were once most intimate---the failure of most of our bestThis is, in the first place, more eloquent than sound. laid schemes—the emptiness of hope, and the worthless. Napoleon might be the child, but certainly he was not ness of fruition--on all these things have we not brooded the champion, of the Revolution, inasmuch as his con with a deep despondency, and, in the bitterness of our stant aim, from first to last, was to put down not only souls, turned away from the voice of merriment, as if it the forms, but the principles, of government which it had mocked at us? When under the influence of such sensasought to establish. If by being the champion of the tions, the sage physician might probably pronounce us to Revolution, the author means no more than that his hero be in a state of hypochondria; yet it is difficult to say was a living demonstration how a man, not born a king, which is the more healthy and rational constitution of might put down one who was, the fact only proves bis mind—that which produces a depression, or an elevation, power ; and certainly it is not necessary, at this time of of spirits. day, to demonstrate the difference between power and But wbichever is the most philosophical, there can right. The former may be established by success, the be little doubt that cheerfulness-a subdued and steady latter cannot. At all events, the mere fact that our author cheerfulness--is the most enviable mental constituþas been induced to write the Life of Napoleon, with the tion. When this departs, every means in our power view of representing him as the martyr of a cause he bad should be taken to secure its return. Before all other at heart, is enough to induce suspicions of his impartiality, aids, is the soothing power of music, which, whilst it These are justified by the manner in which he defends all seems to accommodate itself to the sombre tone of our Napoleon's actions, and still more by his indiscriminating thoughts, gradually raises them out of the gloom in which vituperation of all his opponents. He sometimes admits they are wrapped, and carries them away to more smiling that the Emperor was in the wrong, though nerer with associations. Next to music, a pleasant book is a true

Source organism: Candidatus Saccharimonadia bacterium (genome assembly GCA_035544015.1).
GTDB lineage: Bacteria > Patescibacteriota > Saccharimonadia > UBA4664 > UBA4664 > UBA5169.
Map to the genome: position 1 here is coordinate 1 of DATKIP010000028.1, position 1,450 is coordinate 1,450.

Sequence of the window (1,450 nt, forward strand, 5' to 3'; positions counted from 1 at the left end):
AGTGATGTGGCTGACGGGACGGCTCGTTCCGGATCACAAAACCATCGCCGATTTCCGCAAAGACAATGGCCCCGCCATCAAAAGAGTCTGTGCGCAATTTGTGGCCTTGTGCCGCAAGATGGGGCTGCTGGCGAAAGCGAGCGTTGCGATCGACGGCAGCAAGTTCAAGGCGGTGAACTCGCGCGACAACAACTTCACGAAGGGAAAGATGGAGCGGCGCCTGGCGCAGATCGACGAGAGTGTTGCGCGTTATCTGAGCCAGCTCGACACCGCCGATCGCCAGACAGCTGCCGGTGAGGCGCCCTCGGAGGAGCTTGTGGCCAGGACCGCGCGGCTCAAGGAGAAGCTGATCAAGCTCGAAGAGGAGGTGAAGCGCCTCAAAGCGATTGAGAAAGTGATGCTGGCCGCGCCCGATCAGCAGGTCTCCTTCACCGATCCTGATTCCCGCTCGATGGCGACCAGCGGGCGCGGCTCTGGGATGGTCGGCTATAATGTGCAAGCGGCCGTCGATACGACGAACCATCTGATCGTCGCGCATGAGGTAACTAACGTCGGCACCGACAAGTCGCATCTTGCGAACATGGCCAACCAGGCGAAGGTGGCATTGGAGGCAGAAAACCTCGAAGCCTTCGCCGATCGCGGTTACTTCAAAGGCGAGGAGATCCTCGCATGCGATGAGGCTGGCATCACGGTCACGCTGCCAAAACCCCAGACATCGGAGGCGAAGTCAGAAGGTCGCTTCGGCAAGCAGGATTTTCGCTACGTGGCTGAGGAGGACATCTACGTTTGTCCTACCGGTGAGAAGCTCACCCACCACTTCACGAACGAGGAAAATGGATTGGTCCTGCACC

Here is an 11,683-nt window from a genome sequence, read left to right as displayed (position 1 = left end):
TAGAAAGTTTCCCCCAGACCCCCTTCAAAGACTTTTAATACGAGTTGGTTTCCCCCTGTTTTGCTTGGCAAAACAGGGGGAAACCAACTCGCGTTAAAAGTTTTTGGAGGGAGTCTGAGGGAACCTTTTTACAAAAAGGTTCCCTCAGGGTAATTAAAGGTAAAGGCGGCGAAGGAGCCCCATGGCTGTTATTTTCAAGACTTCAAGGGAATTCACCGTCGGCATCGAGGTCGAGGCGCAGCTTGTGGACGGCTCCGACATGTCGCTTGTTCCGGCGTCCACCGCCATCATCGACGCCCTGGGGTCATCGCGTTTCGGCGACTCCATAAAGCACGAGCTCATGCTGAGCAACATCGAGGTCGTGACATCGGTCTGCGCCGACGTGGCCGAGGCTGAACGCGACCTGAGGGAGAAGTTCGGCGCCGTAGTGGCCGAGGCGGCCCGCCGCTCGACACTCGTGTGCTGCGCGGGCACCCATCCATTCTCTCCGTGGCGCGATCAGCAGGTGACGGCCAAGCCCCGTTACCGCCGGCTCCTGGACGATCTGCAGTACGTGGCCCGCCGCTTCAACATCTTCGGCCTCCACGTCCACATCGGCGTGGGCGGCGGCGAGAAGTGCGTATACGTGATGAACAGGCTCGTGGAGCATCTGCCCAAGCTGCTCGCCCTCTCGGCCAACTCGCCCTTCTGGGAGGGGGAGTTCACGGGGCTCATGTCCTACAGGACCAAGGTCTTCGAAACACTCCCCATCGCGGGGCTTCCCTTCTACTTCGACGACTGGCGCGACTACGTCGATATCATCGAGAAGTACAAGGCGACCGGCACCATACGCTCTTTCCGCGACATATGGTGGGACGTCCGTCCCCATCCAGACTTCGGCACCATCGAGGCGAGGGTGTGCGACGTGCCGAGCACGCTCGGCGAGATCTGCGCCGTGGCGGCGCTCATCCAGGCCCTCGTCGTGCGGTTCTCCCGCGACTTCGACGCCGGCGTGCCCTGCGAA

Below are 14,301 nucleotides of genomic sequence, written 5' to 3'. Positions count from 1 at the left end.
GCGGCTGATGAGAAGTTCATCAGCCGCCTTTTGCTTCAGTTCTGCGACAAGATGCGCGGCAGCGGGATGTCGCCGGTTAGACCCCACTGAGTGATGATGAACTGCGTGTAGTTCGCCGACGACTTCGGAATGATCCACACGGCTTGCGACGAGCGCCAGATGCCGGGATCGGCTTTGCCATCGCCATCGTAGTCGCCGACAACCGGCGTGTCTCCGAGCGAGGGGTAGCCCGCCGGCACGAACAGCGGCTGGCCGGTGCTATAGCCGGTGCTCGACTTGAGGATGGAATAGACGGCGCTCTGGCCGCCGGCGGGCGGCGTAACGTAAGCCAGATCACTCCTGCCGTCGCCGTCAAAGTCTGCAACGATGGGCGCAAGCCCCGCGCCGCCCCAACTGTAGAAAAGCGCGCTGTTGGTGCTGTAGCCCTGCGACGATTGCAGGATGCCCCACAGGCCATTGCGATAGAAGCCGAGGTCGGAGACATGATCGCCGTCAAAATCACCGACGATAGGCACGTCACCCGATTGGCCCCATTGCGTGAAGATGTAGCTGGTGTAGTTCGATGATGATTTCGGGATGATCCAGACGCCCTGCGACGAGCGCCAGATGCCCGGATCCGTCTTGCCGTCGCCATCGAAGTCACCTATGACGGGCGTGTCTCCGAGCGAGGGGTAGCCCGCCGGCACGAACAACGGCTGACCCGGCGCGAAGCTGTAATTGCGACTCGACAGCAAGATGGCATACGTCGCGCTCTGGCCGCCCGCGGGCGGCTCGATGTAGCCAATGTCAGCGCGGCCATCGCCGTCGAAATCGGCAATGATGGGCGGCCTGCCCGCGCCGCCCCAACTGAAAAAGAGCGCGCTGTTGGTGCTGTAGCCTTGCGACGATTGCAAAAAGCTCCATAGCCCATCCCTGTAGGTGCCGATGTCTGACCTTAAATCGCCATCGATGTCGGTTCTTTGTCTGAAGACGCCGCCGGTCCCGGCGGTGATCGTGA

THE LOVERS OF VIRE.